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Commission hangs up on dispatch discussion

A majority of commissioners have an answer to the Sarasota County Sheriff’s Office’s call for consolidation after two years on hold: Eliminate the Key’s police dispatch service.

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  • | 6:00 a.m. April 22, 2015
Longboat Key Marine Police Officer Shawn Nagell, a 15-year veteran of the police department, has been trained as a 911 dispatcher and is receiving overtime for taking on dispatch responsibilities.
Longboat Key Marine Police Officer Shawn Nagell, a 15-year veteran of the police department, has been trained as a 911 dispatcher and is receiving overtime for taking on dispatch responsibilities.
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Commissioners Pat Zunz and Irwin Pastor requested that other Longboat Key commissioners to discuss the town’s in-house 911 dispatch service Monday at the regular workshop. But a majority of commissioners blocked the call. 

That means town staff will continue with the direction the commission gave in March, when a majority agreed to abandon its in-house police dispatch service and use the 911 service the Sarasota County Sheriff’s Office first offered more than two years ago.

At Monday’s workshop, Zunz took advantage of an agenda item seeking a $25,000 budget transfer to pay for additional overtime funding for Longboat Key police officers to provide dispatch services. 

Uncertainty over the future of town dispatchers has led dispatch staff to seek other jobs. As a result, the department has been paying police officers overtime when dispatchers are not available.

Longboat Key Police Chief Cumming originally had an overtime budget line item of $20,000 when the 2014-15 fiscal year began Oct. 1, 2014. As of April 10, the account was overdrawn by $532.

Town Manager Dave Bullock received approval from the Town Commission Monday to transfer an additional $25,000 from the commission contingency fund to Cumming’s overtime fund, which he said is enough to pay officers overtime as dispatchers through the fiscal year’s end Sept. 30.

“I’m able to speak on this,” said Zunz, referring to an April 3 Florida Commission on Ethics ruling that confirmed Zunz can participate in future discussions about police dispatch. Three weeks earlier, Zunz sat in silence during a regular workshop discussion about dispatch at the request of Town Attorney Maggie Mooney-Portale because her son applied to be a Key dispatcher. That discussion led to consensus for consolidation.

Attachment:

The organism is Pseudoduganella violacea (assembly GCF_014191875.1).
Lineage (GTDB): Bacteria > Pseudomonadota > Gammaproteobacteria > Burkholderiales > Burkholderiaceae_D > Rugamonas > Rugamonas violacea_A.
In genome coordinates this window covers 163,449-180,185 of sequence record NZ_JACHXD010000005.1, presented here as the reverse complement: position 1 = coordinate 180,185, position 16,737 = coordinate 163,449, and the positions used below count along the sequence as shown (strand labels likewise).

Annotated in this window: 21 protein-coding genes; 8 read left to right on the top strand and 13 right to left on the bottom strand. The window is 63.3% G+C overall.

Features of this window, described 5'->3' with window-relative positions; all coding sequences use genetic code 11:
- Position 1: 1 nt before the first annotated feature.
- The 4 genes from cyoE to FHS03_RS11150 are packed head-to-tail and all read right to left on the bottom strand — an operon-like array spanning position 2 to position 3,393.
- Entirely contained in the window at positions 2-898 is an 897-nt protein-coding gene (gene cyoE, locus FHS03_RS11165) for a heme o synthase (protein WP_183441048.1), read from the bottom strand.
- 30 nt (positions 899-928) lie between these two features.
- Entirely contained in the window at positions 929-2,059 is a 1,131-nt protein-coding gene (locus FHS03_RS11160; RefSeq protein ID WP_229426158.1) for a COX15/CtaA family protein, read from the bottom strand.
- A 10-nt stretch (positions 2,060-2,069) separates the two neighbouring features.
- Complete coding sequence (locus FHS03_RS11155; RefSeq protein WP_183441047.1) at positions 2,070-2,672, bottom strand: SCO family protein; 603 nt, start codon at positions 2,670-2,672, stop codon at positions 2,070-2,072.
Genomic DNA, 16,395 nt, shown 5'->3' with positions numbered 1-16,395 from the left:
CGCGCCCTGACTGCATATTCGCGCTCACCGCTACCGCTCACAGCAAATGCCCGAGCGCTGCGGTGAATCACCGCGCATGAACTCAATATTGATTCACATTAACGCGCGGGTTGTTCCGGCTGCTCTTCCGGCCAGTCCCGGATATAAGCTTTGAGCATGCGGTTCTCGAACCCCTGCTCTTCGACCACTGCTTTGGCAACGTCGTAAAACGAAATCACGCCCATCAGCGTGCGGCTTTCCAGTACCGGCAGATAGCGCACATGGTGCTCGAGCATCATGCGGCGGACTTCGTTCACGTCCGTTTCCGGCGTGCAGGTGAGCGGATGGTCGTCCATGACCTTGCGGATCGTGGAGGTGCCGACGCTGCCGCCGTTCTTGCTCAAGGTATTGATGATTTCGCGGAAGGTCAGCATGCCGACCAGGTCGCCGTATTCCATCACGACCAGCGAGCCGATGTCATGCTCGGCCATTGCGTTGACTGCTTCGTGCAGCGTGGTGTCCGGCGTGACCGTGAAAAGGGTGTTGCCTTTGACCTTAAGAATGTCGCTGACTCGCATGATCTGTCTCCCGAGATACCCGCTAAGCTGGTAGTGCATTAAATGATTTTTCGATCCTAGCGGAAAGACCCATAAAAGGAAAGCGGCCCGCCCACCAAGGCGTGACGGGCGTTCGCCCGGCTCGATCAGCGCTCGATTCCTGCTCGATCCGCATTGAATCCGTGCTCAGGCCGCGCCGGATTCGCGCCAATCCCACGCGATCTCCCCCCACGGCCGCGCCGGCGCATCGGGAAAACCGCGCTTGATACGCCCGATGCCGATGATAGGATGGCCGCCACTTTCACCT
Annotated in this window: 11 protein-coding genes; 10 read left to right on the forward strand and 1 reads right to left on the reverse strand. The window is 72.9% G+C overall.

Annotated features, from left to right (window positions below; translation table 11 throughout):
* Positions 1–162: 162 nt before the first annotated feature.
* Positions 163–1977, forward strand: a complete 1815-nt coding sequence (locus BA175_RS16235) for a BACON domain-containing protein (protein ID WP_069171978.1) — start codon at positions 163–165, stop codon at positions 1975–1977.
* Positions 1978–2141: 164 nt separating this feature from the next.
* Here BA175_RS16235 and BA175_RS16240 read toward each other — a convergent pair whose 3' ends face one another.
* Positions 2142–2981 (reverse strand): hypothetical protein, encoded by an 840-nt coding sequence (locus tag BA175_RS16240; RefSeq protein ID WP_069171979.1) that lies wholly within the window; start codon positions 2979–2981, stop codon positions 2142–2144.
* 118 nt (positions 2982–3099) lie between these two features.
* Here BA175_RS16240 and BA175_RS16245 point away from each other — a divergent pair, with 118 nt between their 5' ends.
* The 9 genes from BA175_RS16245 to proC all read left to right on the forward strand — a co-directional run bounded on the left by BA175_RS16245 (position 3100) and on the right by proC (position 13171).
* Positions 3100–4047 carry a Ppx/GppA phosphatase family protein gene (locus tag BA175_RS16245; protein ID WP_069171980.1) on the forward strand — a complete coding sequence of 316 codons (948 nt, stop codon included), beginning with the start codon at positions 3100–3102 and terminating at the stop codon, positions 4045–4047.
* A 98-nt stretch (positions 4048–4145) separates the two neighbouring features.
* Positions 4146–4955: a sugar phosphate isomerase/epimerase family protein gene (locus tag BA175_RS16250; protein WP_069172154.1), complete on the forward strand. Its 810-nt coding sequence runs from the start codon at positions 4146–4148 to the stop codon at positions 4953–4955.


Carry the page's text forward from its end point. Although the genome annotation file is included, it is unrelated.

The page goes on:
Zunz requested a separate workshop to discuss the dispatch situation further Monday.

“A lot of questions haven’t been answered,” Zunz said. “I would like to see this discussed again.”

Commissioner Irwin Pastor supported Zunz’s request.

“I don’t think we have all the information and all the answers yet,” Pastor said. “I feel very, very uncomfortable moving forward.”

The rest of the commission, though, immediately rejected the plea for a future discussion. 

“I don’t have a lot of interest in spending more commission energy in revisiting this,” said Vice Mayor Terry Gans. “The town manager has lived with this for a number of years now and done his due diligence. We need to remember we agreed with the town manager’s recommendation.”

The commission’s consensus in March came with a caveat the town will have administrative staff in the police department building 24 hours a day in case residents want to call the department during evening hours or stop by with a problem. That request eliminated a $293,600 savings that came along with eliminating five dispatch positions on the Key because the town needs to retain five employees to staff the station for day and evening phone calls and visitors.

Town staff has been in discussions with Sarasota County Sheriff’s Office officials since 2013 on its offer to consolidate the Key’s 911 dispatch service.

But Manatee County, the town’s current dispatch provider, announced in September it’s transitioning to the NextGen 911 system, which will allow dispatch to handle digital technology. The news means that changes and rising costs are in store for both services.

Cumming supports sticking with Manatee County’s dispatch service, a move that would allow the department to keep its dispatch services on the Key. Cumming doesn’t believe his department can offer the same level of service if the town makes a switch to Sarasota dispatchers who know less about the geography of the island. But Fire Rescue Chief Paul Dezzi, like Bullock, supports the switch to Sarasota County. 

The annual cost of sticking with an upgraded Manatee County service is $495,039 for the first year compared with $366,930 if the town consolidates with Sarasota County. However, over the course of 10 years, the annual estimated cost for Sarasota County’s service is $168,420, compared with a $418,361 annual cost for the Manatee County service.

Zunz and Pastor, though, say money shouldn’t be a factor in the decision. 

“This is déjà vu like Florida Power & Light Co. when we were making an undergrounding decision prematurely,” Pastor said. “What’s the rush?”

Zunz said there are serious problems with larger dispatch centers she wants to discuss further. But the rest of the commission wasn’t convinced.

“We need to move on,” Younger said. 

Town staff will bring forward an interlocal agreement later this year for the commission to approve a 911 dispatch agreement with Sarasota County.













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